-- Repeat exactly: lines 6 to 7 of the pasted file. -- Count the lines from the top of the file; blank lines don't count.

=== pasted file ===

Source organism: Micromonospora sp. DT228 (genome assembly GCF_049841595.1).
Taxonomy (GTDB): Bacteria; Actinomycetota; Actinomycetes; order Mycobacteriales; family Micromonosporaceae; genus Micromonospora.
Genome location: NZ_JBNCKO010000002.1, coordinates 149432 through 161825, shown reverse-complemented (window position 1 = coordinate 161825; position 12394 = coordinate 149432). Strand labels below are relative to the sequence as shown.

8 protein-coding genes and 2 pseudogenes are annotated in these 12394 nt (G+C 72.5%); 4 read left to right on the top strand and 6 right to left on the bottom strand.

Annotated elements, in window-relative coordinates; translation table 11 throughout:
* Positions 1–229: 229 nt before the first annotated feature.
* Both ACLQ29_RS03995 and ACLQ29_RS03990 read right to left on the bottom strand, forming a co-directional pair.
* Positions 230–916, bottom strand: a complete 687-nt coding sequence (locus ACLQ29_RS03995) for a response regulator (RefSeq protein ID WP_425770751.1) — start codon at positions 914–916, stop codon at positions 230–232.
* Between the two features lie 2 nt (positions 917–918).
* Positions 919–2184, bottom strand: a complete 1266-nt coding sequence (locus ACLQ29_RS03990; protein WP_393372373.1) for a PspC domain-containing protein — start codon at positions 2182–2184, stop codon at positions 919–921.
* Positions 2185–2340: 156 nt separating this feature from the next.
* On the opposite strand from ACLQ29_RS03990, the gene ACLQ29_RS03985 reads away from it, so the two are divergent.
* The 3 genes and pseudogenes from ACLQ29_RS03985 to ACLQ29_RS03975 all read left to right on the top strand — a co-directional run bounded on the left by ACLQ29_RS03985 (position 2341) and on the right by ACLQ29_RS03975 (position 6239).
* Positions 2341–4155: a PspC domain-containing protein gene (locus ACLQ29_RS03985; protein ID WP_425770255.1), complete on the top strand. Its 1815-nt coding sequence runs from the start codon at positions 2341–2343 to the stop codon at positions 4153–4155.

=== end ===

* Positions 1–229: 229 nt before the first annotated feature.
* Both ACLQ29_RS03995 and ACLQ29_RS03990 read right to left on the bottom strand, forming a co-directional pair.